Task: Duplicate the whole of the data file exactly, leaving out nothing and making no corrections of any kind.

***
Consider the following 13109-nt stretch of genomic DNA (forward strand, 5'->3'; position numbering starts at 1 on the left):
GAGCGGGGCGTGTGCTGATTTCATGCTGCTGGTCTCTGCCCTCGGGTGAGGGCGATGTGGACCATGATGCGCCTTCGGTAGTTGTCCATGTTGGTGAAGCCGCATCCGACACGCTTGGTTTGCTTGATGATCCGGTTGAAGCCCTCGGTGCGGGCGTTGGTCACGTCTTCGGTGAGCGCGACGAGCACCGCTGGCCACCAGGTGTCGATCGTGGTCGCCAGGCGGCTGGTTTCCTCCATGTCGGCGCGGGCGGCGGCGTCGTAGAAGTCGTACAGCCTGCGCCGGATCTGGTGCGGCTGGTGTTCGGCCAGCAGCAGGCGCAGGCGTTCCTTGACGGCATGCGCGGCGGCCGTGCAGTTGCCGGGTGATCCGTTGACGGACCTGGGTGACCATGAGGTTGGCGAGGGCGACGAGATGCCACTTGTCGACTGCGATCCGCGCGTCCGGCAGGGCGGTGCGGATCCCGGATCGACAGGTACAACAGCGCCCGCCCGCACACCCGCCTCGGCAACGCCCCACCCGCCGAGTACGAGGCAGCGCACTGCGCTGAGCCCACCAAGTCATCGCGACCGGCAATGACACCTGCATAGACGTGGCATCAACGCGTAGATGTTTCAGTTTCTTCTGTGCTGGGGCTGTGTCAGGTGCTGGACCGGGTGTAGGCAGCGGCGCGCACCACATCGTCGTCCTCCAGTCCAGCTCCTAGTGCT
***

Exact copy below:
Consider the following 13109-nt stretch of genomic DNA (forward strand, 5'->3'; position numbering starts at 1 on the left):
GAGCGGGGCGTGTGCTGATTTCATGCTGCTGGTCTCTGCCCTCGGGTGAGGGCGATGTGGACCATGATGCGCCTTCGGTAGTTGTCCATGTTGGTGAAGCCGCATCCGACACGCTTGGTTTGCTTGATGATCCGGTTGAAGCCCTCGGTGCGGGCGTTGGTCACGTCTTCGGTGAGCGCGACGAGCACCGCTGGCCACCAGGTGTCGATCGTGGTCGCCAGGCGGCTGGTTTCCTCCATGTCGGCGCGGGCGGCGGCGTCGTAGAAGTCGTACAGCCTGCGCCGGATCTGGTGCGGCTGGTGTTCGGCCAGCAGCAGGCGCAGGCGTTCCTTGACGGCATGCGCGGCGGCCGTGCAGTTGCCGGGTGATCCGTTGACGGACCTGGGTGACCATGAGGTTGGCGAGGGCGACGAGATGCCACTTGTCGACTGCGATCCGCGCGTCCGGCAGGGCGGTGCGGATCCCGGATCGACAGGTACAACAGCGCCCGCCCGCACACCCGCCTCGGCAACGCCCCACCCGCCGAGTACGAGGCAGCGCACTGCGCTGAGCCCACCAAGTCATCGCGACCGGCAATGACACCTGCATAGACGTGGCATCAACGCGTAGATGTTTCAGTTTCTTCTGTGCTGGGGCTGTGTCAGGTGCTGGACCGGGTGTAGGCAGCGGCGCGCACCACATCGTCGTCCTCCAGTCCAGCTCCTAGTGCT